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Tags: graduate admissions, graduate school

So, you want a PhD in science or engineering…(Is graduate school right for me?)

Posted by Emily Da. on 11/20/19 11:00 AM

Before you apply to graduate school in science or engineering, it’s important to take a moment to ask yourself WHY. Many people apply to STEM grad programs because they were excellent students through their undergraduate education, not realizing that graduate school is a very different beast.

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Tags: graduate admissions, graduate school

The Grad School Recommendations Roadmap: Everything You Need to Know

Posted by Rahima on 8/19/19 11:00 AM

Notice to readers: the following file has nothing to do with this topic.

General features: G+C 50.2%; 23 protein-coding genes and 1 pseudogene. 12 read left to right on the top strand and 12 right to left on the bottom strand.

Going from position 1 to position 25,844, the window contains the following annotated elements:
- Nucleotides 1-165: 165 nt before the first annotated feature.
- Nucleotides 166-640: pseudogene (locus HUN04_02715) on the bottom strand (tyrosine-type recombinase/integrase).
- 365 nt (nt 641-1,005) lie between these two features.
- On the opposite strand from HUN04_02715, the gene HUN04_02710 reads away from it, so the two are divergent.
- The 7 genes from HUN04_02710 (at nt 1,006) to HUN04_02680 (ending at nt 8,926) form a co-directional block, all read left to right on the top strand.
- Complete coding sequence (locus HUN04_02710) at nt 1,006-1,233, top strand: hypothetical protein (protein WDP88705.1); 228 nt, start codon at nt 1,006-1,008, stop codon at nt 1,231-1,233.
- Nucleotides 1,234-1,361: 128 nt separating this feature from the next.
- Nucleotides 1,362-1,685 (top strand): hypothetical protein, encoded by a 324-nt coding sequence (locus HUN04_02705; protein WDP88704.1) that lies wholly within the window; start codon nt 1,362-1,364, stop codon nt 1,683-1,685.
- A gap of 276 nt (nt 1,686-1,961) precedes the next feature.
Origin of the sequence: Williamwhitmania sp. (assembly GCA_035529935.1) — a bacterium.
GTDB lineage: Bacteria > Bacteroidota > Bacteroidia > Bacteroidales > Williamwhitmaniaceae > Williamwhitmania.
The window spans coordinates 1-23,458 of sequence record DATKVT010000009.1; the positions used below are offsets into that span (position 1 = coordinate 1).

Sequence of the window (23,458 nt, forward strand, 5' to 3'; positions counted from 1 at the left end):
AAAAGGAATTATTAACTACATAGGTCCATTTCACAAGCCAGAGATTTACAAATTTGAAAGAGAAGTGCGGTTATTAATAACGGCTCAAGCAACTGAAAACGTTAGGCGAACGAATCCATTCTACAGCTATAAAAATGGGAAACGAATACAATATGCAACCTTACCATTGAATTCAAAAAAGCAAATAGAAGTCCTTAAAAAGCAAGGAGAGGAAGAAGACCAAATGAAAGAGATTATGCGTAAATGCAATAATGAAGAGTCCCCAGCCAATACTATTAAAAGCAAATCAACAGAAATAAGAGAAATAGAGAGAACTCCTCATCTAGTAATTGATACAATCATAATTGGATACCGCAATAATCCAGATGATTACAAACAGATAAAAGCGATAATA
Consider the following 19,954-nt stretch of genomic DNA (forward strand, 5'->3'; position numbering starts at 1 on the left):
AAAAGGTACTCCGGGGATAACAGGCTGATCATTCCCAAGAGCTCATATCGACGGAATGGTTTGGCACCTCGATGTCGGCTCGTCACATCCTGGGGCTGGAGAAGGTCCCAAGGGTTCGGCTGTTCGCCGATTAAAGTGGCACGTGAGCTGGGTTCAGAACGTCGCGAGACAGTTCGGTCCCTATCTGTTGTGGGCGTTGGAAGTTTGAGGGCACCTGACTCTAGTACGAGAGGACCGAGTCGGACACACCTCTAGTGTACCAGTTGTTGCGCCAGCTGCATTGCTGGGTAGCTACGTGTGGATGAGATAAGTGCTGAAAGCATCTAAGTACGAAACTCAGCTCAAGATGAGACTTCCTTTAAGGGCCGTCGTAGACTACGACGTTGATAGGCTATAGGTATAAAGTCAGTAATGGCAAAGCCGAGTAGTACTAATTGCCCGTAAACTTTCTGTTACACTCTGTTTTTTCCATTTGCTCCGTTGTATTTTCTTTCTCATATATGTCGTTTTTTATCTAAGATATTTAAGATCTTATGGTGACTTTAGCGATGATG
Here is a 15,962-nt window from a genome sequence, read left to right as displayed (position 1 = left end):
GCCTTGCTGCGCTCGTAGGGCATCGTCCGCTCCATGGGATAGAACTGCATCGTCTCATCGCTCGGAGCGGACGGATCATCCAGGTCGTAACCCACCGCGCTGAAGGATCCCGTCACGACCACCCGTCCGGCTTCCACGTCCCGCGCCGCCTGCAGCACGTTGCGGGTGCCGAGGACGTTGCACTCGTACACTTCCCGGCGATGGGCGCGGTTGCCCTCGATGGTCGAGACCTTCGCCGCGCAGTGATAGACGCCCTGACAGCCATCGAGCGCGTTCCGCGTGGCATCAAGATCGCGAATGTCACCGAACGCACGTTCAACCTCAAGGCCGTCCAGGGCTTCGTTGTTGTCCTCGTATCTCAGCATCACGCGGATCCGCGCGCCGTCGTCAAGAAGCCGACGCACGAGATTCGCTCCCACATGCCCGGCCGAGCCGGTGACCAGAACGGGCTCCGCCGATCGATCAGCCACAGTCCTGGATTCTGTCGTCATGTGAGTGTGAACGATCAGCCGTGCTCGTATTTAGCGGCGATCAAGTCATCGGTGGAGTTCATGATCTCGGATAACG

• This blog post outlines key strategies, tips, and suggestions for ensuring you get a recommendation for graduate school that sets you apart.

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Tags: graduate admissions, graduate school

What No One Told Me About Grad School: Setbacks Aren't Always Bad

Posted by Kristin on 7/30/18 6:08 PM

I tell this story because it seems to be the most encouraging thing I tell aspiring or freshly minted graduate students.

The summer before my senior year of undergrad, I was accepted to the MIT Summer Research Program. I had an amazing experience, met incredible people, and gained a lot of confidence in my abilities. But in the midst of the program, I had a crisis akin to what many grad students will experience in their careers.

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Tags: graduate admissions, graduate school

How to Address Your Weaknesses in a High Stakes Interview

Posted by Grace on 7/23/18 5:53 PM